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Wellness News: Know Your Numbers
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Information provided by Federal Occupational Health

Cardiovascular disease is the leading cause of death across the globe, according to the World Health Organization. The good news is that your risk for heart disease can often be reduced with preventive screenings and lifestyle changes.

Numbers to Live By

The first step to improving your heart health is to schedule an appointment with your healthcare provider to get your heart health “numbers.” The Centers for Disease Control and Prevention recommends tracking your body mass index (BMI), blood pressure, cholesterol, and blood sugar levels to know where you stand regarding your risk.

Body Mass Index 

BMI is an index to determine obesity by using height and weight. Higher BMI values can be an indicator of obesity, which is associated with an increased risk for disease. Although BMI can be used for most adult men and women, it does have limitations. BMI can overestimate body fat in athletes and others who have a muscular build, and it can underestimate body fat in older individuals and others who have lost muscle mass. A healthy BMI range is 18.5 to 24.9.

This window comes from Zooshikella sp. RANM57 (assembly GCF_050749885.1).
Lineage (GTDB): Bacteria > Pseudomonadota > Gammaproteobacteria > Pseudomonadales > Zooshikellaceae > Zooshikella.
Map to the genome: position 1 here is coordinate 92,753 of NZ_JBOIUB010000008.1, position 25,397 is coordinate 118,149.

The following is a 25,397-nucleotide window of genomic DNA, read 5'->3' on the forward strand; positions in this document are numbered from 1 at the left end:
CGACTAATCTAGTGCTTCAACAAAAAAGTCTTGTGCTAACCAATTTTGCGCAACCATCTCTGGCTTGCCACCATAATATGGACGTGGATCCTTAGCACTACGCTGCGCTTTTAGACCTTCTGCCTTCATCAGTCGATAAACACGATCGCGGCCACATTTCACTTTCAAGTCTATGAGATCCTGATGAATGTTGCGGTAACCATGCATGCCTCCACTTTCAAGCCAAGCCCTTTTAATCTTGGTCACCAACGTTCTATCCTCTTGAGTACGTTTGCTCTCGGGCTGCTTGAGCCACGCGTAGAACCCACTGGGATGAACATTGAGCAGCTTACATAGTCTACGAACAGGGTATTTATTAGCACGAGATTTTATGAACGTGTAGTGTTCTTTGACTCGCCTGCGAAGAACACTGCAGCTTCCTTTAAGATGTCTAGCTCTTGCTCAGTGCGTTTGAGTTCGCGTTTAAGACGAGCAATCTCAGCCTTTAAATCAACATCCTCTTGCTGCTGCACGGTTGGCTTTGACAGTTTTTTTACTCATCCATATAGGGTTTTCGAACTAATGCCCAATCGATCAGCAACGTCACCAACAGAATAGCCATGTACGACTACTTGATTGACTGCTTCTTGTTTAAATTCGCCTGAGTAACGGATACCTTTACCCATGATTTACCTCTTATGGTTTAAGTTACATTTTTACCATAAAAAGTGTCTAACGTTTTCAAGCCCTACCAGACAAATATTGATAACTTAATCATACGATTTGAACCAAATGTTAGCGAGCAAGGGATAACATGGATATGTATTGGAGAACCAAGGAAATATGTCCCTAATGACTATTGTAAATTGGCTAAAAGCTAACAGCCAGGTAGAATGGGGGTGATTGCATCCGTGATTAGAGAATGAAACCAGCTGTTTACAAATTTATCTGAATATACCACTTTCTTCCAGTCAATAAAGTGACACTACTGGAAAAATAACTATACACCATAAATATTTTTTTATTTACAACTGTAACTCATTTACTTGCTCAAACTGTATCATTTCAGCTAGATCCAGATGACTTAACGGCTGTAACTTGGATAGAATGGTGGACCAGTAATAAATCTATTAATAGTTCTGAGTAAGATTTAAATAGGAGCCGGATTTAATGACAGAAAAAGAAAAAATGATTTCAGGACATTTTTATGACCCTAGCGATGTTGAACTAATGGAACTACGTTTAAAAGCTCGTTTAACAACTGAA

Blood Pressure

Blood pressure is the force of blood pushing against the walls of the arteries. The systolic pressure (top number) is the pressure of blood against the artery walls when the heart beats. The diastolic pressure (bottom number) is the pressure of blood against the artery walls while the heart rests between beats. A healthy blood pressure is <120/<80.

Cholesterol and Other Blood Lipids

Produced by your liver, cholesterol is a waxy substance that is transported to and from cells by lipoproteins. Some types of cholesterol can facilitate healthy blood flow, while other types can start building up on the walls of your blood vessels and restrict blood flow to your heart and other organs. 

Blood Sugar

A test of your blood sugar levels after going eight hours or more without eating (a fasting glucose test) can give your healthcare provider an idea if you're at risk for diabetes. Uncontrolled diabetes can raise your risk for heart disease. A healthy fasting blood glucose level is <100 mg/dL.

Start Now

Now is the best time to start making positive changes to lower your risk for heart disease. Often all it takes are some simple—and consistent—lifestyle tweaks. Here are five things you can do today to improve your heart health:

  • Eat more fruits and vegetables
  • Exercise regularly
  • Manage stress with relaxation techniques, positive thinking, and enjoyable activities
  • Limit your intake of saturated fats, added sugars, salt, and alcohol
  • Quit smoking

In some cases, making these lifestyle changes may not be enough to significantly lower your risk for heart disease, so be sure to talk with your healthcare provider.

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